Minister Mark Butler is now presenting the Strengthening Medicare Taskforce report to state and territory premiers and chief ministers, and later this week – possibly tomorrow – he will present it to National Cabinet for decisions. Collectively they will be considering the need for a team-based approach in primary care, involving both digital systems and new working relationships between health professionals. Ultimately, we hope that the implementation of the report’s recommendations will lead to improved access to care and increased equity in care across Australia.
Benefits of team care for primary care and chronic disease management in Australia
At the moment, Medicare is structured to finance episodic care. While funding to subsidise nursing and allied health care has been introduced, it’s been piecemeal. The complexity of GPs’ work has increased significantly over the past decade due to an ageing population, with half of all Australians aged over 65 years, as well as the rise in rates of mental illness and chronic diseases such as diabetes, heart disease and cancer. Primary care visits have increased by 16% in the past year alone!
Team care in primary care is currently difficult to organise. For example:
- Medicare allied health rebates remained capped at 5 per year for most patients with chronic illness
- Primary care nurses are funded whether they operate at the full scope of their practice or not
- Specialists are not funded to provide advice directly to GPs to help them manage patient care
- Primary care is often not well supported to adopt digital systems to identify patients who would benefit from structured team care, nor to use digital health tools to monitor patient progress outside the clinic.
Well-funded and structured teams makes it easier for doctors, consumers, nurses, and other healthcare professionals to work together to achieve better health outcomes.
Challenges to implementing a team-based approach to primary care
International evidence shows that the key challenges to implementing a team-based approach to primary care include:
- Cultural resistance to change, and resistance to collaboration among different healthcare professionals
- Lack of clear roles and responsibilities among team members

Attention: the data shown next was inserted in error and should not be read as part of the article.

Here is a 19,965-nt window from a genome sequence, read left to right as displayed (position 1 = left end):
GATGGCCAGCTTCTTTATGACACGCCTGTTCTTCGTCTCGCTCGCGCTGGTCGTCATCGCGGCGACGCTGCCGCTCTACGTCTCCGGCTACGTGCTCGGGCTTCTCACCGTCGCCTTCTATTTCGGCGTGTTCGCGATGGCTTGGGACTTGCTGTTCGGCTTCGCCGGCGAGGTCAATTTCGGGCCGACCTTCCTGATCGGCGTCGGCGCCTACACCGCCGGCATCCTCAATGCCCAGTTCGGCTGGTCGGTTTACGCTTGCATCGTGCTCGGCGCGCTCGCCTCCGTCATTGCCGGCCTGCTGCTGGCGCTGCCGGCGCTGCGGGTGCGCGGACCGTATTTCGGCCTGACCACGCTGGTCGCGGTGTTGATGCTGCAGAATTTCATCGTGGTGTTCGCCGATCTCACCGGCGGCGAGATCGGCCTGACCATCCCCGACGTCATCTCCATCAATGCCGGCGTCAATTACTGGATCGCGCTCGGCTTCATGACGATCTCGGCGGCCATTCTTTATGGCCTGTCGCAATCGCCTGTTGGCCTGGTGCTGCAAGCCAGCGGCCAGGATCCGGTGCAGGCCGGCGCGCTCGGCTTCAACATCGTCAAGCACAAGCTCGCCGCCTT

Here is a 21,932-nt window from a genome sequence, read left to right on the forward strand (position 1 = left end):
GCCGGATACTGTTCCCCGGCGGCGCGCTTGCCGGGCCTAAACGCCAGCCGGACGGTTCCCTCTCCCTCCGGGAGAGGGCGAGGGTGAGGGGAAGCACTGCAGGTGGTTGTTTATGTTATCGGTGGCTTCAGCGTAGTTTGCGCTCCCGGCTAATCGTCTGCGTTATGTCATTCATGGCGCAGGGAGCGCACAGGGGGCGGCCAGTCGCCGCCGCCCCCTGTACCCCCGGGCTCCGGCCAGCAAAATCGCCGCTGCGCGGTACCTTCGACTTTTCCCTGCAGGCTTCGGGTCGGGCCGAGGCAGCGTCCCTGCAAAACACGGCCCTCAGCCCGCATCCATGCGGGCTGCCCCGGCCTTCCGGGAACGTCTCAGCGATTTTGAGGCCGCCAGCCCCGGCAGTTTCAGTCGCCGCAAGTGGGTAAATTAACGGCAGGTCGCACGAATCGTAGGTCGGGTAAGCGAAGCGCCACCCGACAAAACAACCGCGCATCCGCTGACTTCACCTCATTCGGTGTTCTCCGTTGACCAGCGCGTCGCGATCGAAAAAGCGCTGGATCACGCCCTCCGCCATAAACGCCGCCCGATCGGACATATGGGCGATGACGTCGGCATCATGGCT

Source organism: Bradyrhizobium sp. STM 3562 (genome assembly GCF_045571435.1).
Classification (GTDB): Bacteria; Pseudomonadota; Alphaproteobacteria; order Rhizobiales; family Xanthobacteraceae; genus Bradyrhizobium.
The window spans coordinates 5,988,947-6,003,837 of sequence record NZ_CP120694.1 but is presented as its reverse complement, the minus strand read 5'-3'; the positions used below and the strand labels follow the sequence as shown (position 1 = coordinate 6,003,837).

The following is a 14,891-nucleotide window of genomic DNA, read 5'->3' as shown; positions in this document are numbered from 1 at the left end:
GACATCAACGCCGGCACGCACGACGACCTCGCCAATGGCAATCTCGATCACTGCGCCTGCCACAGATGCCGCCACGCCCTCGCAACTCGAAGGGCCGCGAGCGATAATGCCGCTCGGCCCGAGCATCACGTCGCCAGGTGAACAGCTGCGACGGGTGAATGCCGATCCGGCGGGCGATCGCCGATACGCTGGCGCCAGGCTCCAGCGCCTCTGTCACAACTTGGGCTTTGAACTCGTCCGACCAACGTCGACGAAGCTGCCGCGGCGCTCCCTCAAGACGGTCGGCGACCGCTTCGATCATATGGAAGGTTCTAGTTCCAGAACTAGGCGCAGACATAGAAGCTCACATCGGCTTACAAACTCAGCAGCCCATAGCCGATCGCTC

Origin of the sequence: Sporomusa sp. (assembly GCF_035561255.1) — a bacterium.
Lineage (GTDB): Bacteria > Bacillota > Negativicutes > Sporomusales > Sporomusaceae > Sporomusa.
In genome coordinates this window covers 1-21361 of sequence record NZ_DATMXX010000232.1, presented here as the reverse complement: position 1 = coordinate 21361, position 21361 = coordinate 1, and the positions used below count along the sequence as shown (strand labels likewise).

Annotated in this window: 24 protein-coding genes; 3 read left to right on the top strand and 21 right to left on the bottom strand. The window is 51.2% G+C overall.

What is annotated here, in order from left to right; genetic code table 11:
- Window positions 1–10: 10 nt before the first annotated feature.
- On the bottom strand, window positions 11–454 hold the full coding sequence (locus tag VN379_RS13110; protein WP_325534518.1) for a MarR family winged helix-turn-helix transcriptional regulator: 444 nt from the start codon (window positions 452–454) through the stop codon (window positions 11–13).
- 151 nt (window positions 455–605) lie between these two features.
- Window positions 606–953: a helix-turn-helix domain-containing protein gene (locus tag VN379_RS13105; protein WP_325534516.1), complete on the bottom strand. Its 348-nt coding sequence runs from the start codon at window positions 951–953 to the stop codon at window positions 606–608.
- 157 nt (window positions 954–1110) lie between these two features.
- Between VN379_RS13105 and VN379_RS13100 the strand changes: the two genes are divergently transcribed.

- Difficulty in coordinating and integrating care among different team members
- Limited time for team meetings and effective communication
- Financial constraints and reimbursement issues for team-based care.
These challenges must be addressed in order to effectively implement and sustain a successful team-based approach to primary care.
However we’ve tried this several times before, with mixed results. An excellent article by Croakey summarises six lessons learnt from:
- Coordinated care trials (Mach I 1990s; Mach 2 2000s)
- Diabetes Care Project (2011-14)
- Health Care Homes (2012-21)
1. Show where we’re going
Mark Butler needs to invest more time upfront in engaging clinicians and the community in a shared vision for ‘a new Medicare’ in order to ensure GPs and patients understand the benefits of the new system.
2. Plan the journey
Careful planning and communication are essential for the successful design and implementation of a new model for general practice.
3. Bring people along
The Federal Government should appoint an independent expert advisory committee to draw on international expertise and engage with local stakeholders in order to reform Australia’s general practice workforce and funding models.
4. Help clinics change
To turn the vision of multidisciplinary team-based care into a reality, front-line implementation support is needed for general practices. The needs are generous change-support funding, expert facilitator support from PHNs, and an additional five percent funding boost.
5. Provide certainty with long-term commitment